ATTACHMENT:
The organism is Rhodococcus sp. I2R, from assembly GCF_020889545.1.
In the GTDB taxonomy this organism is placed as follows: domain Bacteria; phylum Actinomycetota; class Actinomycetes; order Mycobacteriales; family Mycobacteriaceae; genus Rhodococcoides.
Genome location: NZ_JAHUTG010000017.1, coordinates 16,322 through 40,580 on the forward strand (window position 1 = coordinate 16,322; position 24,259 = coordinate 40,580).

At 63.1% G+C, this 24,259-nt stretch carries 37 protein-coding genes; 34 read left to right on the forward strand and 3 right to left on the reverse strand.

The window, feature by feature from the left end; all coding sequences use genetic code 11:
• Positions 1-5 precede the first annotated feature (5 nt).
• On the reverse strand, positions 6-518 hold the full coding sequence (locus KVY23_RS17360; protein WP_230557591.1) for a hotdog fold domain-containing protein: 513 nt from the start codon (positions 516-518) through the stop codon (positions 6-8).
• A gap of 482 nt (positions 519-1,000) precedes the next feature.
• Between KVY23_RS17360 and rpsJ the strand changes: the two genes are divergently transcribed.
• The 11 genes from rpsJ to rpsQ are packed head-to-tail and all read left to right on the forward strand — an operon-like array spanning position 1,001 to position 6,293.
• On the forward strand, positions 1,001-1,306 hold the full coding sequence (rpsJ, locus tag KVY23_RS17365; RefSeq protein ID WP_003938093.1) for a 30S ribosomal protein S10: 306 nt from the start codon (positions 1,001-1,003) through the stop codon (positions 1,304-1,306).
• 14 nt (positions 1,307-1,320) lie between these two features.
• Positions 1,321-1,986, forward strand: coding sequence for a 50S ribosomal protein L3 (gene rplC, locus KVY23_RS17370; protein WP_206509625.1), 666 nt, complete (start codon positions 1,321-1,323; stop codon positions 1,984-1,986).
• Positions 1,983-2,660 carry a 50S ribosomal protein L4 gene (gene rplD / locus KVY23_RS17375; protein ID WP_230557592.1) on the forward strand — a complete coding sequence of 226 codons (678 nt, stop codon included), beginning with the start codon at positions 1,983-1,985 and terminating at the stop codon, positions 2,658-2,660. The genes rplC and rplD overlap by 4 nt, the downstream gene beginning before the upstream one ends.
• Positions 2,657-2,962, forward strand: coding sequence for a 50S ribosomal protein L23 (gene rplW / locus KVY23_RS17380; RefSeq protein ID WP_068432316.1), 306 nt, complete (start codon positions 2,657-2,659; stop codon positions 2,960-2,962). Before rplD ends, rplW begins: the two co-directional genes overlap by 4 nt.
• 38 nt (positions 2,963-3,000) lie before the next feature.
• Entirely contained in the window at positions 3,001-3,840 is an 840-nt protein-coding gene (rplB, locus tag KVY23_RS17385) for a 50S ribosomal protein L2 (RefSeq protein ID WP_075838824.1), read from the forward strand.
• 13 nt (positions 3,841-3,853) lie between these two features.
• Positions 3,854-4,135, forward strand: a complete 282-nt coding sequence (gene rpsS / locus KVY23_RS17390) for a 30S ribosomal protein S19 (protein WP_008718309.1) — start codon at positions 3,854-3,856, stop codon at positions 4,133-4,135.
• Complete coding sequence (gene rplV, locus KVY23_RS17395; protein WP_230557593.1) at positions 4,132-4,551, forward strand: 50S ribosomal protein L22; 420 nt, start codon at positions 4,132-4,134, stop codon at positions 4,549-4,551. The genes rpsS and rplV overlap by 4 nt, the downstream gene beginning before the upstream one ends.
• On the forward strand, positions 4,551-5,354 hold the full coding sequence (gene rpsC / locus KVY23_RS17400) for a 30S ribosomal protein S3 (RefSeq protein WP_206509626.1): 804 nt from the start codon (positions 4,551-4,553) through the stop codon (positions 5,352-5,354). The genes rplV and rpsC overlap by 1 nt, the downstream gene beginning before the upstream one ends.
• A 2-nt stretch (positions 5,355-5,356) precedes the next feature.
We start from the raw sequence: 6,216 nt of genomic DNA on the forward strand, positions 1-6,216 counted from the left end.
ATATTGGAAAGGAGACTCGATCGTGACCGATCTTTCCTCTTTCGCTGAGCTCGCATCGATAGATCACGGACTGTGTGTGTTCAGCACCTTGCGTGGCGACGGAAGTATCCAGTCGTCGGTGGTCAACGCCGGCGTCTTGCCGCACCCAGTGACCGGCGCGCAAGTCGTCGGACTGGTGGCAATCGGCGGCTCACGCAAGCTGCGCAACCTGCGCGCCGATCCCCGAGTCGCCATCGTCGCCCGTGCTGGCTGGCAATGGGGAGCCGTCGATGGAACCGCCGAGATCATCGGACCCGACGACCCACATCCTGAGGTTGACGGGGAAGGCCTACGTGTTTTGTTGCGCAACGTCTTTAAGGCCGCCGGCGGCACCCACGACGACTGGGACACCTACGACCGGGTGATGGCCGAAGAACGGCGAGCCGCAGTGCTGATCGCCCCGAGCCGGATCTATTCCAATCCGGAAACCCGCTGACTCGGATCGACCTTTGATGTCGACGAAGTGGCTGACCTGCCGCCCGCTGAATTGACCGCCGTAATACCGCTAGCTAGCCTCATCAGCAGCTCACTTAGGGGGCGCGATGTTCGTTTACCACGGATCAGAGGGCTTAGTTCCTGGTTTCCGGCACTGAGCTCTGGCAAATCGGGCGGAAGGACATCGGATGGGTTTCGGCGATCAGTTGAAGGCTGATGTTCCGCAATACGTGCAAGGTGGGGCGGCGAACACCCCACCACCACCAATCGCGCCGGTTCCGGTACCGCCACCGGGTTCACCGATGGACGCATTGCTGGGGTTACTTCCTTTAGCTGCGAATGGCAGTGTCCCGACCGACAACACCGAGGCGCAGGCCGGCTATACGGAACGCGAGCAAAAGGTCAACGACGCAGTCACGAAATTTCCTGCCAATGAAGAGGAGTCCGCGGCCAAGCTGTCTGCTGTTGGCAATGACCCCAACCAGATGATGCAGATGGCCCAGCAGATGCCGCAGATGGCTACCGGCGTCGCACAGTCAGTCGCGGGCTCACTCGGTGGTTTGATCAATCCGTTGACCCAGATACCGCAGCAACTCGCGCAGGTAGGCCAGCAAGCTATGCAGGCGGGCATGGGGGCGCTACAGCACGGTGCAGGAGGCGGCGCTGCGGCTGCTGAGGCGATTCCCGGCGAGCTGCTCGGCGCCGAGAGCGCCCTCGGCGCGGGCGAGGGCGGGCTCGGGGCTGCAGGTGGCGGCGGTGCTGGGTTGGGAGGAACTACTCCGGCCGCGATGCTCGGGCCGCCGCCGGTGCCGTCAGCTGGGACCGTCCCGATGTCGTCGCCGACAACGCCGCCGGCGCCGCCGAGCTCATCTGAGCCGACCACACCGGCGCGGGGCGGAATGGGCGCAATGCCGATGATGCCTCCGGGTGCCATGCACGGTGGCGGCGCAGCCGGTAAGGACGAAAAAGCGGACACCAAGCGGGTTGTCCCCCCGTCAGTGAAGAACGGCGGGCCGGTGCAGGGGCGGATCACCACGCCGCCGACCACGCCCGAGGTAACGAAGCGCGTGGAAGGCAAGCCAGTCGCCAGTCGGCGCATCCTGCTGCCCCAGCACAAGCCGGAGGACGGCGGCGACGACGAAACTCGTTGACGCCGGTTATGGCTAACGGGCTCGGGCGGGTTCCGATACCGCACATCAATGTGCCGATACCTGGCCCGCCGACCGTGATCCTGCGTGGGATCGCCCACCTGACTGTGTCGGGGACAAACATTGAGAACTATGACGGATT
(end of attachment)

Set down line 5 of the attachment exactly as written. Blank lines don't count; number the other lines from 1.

The window, feature by feature from the left end; all coding sequences use genetic code 11: